After Jon Hetherington, 34, shared a TikTok saying he was unable to board his flight to see the superstar, 42, in Seattle because he was told the airline couldn’t accommodate his wheelchair, fellow Queen Bey fans tried to get him to another show. On Thursday, the BeyHive’s hard work paid off and, in addition to seeing the show in Arlington, Texas, he met the “Break My Soul” artist and her mother Tina Knowles.
Hetherington, who The New York Times reports has cerebral palsy, shared what an incredible experience he had on Instagram by posting a photo of himself smiling on the floor of AT&T Stadium. “Beyhive, you made this happen, you pushed and tagged like the internet has never seen,” the music fan wrote in the caption. “Tonight, for the first time ever, I had a seat on the floor for a concert.”
He also reflected on the late activists Marsha P. Johnson, James Baldwin and Bayard Rustin, as well as O’Shae Sibley, who was killed at age 28 in a hate crime while vogueing to Beyoncé’s music earlier this year. He wrote, “For the past, for Marsha, James, and Bayard. For the present, for O’Shae. For those who are becoming in a time that has yet to exist. We partied, we sang, we danced… HARD.”
Later, Hertherington revealed he met Queen Bey herself and her mother, 69, at the show on Instagram. He shared a selfie with himself and Knowles, expressing his gratitude to the mother-daughter duo in the caption.
“Truly an honor to meet you, @mstinaknowles! Thank you for all that you’ve done and given the world. We’re so grateful,” he said.
While Hetherington explained that he would like to keep his conversation with the Grammy winner between the two of them, he alluded to the special moment they shared. He added, “To the Queen herself, @beyonce, I will treasure those words you said and the hugs you gave. I meant every word I said.”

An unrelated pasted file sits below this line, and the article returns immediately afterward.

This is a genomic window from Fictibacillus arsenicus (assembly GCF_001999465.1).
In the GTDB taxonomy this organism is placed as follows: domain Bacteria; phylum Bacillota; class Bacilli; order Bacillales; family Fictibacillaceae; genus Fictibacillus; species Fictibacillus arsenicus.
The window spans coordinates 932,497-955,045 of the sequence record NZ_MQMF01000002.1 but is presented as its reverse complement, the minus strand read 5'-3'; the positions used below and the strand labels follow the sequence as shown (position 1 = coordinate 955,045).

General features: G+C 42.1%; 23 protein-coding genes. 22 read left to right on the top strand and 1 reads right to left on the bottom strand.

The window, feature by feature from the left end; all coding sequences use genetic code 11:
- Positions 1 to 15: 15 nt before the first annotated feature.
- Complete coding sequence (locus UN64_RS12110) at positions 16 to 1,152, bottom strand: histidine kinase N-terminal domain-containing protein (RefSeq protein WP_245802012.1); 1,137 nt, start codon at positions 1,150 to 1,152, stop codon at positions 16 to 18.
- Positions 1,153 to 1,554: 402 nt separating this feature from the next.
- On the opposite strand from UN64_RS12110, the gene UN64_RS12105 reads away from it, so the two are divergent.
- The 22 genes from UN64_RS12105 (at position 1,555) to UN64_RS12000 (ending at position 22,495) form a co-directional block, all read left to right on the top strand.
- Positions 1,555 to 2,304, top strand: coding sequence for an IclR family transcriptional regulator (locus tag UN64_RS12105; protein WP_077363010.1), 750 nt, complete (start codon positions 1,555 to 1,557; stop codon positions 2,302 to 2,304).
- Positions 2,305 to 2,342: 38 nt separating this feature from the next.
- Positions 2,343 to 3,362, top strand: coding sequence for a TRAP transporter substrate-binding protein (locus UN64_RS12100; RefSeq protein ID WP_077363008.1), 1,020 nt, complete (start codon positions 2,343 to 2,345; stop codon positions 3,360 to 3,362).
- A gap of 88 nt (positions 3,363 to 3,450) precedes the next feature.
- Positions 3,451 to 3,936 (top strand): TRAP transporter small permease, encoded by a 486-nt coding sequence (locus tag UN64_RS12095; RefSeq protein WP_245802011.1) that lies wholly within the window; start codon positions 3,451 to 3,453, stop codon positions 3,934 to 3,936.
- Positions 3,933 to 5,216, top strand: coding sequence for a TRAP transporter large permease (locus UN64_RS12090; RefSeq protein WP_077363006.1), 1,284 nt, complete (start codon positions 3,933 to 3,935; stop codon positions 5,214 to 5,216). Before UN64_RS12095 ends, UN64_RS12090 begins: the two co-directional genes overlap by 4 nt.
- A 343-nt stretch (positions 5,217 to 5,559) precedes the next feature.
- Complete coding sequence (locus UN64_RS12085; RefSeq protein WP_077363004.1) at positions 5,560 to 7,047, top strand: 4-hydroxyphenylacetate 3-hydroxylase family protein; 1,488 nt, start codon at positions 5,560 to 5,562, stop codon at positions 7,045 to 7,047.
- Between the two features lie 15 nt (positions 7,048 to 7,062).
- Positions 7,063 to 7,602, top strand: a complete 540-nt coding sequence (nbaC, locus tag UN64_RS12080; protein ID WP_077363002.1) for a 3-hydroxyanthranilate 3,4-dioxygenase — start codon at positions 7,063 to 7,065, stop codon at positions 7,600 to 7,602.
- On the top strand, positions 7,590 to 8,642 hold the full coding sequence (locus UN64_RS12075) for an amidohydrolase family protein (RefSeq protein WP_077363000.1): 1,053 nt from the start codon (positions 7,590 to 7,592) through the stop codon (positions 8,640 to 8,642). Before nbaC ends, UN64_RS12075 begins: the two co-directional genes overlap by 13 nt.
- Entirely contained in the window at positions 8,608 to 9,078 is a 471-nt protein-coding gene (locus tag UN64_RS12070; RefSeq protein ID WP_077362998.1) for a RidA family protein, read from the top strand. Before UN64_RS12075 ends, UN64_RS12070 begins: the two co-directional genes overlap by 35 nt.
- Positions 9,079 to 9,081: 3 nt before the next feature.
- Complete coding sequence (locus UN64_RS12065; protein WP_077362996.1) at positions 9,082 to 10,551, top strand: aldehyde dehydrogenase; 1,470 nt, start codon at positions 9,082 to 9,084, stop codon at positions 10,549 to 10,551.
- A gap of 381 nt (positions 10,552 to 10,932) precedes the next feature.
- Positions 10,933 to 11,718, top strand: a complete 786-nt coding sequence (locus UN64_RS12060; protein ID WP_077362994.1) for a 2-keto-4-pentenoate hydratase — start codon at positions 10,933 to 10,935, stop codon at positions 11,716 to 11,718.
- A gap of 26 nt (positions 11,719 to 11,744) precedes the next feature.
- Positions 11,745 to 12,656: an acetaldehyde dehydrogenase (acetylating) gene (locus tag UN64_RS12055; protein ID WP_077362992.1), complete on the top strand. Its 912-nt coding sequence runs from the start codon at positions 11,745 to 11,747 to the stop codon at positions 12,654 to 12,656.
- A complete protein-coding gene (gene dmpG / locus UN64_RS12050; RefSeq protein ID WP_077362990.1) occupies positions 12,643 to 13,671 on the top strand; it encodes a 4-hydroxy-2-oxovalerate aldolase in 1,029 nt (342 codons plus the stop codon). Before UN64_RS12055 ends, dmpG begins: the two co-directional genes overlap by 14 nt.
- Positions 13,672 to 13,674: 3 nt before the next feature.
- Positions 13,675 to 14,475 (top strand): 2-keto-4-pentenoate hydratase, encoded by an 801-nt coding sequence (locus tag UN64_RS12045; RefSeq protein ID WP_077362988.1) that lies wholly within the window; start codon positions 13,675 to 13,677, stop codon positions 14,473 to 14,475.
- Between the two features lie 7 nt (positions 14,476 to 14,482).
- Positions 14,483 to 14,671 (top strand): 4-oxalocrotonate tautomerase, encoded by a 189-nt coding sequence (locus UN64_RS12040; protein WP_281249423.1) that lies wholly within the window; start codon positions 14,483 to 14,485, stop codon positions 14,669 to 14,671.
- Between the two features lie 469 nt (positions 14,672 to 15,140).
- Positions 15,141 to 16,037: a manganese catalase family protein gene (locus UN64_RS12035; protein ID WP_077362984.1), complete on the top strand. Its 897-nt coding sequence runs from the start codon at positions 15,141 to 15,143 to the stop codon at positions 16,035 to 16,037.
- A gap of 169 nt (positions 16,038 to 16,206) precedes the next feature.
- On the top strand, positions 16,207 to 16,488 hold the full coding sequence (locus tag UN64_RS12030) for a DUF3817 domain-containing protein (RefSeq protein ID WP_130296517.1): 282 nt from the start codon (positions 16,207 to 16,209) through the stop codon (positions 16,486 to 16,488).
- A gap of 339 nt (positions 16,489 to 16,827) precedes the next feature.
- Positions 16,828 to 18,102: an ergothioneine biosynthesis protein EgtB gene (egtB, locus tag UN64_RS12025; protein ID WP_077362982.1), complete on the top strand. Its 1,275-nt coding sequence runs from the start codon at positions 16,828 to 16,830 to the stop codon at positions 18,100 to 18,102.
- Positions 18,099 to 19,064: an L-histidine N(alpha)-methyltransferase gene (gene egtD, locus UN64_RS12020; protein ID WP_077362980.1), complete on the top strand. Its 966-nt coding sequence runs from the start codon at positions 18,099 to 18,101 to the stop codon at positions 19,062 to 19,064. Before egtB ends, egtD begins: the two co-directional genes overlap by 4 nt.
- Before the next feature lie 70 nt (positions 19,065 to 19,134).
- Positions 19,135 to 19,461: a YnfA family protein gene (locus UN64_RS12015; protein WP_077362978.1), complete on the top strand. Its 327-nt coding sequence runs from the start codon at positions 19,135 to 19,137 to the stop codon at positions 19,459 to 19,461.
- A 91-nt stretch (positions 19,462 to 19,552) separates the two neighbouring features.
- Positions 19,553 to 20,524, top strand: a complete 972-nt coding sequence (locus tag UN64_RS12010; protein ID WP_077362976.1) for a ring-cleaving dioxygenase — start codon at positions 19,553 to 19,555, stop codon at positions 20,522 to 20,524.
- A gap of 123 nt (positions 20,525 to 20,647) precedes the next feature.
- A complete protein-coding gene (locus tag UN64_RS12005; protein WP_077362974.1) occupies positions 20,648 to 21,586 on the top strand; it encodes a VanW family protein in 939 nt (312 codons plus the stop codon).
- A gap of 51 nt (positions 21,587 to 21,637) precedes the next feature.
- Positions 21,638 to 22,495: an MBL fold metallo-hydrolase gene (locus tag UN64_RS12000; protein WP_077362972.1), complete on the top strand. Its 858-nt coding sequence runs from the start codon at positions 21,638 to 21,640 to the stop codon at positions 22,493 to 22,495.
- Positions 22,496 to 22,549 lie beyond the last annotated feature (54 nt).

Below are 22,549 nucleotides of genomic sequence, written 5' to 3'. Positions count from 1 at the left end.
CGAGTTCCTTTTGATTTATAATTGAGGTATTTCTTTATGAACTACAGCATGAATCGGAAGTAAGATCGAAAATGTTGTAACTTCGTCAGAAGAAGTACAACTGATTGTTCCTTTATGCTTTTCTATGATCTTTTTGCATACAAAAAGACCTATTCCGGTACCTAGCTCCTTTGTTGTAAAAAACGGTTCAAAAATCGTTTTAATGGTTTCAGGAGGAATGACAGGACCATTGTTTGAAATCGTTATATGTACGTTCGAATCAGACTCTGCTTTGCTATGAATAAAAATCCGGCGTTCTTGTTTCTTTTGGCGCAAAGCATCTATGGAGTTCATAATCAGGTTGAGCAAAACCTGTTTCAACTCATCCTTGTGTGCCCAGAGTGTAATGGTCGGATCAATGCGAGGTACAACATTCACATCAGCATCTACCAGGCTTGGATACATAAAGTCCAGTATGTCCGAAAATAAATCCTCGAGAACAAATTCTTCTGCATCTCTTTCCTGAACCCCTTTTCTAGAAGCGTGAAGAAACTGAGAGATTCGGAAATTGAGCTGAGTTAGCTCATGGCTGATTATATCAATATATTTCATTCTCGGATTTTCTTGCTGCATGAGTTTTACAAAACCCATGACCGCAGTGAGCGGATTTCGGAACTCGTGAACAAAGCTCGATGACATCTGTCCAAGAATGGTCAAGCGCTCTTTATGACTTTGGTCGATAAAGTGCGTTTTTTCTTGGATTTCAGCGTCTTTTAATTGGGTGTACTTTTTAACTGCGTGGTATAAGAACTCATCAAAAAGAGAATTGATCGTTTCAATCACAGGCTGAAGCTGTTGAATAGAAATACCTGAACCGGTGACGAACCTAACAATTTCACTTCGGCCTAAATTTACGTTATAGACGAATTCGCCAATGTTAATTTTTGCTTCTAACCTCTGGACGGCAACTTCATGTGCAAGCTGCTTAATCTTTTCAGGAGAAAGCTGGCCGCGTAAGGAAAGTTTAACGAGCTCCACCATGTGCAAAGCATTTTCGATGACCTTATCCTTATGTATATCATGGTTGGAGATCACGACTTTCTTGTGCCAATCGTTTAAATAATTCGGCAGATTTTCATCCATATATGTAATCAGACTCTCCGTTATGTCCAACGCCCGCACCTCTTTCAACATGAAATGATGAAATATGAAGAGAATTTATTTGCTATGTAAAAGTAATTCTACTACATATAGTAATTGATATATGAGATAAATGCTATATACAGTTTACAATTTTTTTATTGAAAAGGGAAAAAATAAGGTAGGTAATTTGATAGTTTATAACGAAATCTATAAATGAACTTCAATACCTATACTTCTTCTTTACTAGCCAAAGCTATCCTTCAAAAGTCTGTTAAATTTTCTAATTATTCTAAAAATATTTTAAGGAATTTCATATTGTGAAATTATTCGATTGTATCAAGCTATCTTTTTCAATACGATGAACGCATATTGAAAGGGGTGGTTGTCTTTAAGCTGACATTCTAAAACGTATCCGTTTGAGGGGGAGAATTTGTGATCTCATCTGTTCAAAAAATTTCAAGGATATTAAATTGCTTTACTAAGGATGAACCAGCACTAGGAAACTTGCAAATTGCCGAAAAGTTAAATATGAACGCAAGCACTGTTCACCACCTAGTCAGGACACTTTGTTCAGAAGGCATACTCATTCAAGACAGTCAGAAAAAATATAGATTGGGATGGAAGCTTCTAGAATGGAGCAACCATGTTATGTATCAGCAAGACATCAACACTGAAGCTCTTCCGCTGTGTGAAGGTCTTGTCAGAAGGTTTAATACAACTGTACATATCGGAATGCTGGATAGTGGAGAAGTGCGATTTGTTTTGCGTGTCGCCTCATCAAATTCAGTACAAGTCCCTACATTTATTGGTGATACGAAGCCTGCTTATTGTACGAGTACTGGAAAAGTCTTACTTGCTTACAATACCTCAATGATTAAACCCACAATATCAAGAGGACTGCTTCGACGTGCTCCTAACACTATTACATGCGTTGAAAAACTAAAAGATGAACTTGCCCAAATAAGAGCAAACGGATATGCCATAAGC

In his original TikTok, Hetherington spoke about the challenges he experienced at the airport. “Got to the airport to take my flight and they tell me that my chair is apparently four inches too tall to be loaded onto the plane, so they checked every possible flight, every airline and nothing was available,” he said. “So after 25 years of waiting, I’m not seeing Beyoncé tonight. Ableism strikes again.”
According to The Times, after fans tagged the singer and her management across social media, one of her representatives reached out to Hetherington and arranged for his travels to the concert.
“We have not built our society or this country in a way that is fully inclusive,” Hetherington told the Times. “Day to day, [people with disabilities are] kind of ignored and invisible.”
When sharing the article on social media, he spoke out about how he wants to use his platform.
He wrote, “This may be the only time the nation hears my voice and knows my name. I have something to say. I hope you’ll listen and join me in the work.”
Beyoncé’s Renaissance World Tour kicked off with a string of European dates in May and began its North American leg in July. The epic, two-and-a-half-hour show has been called a love letter to Black queer people.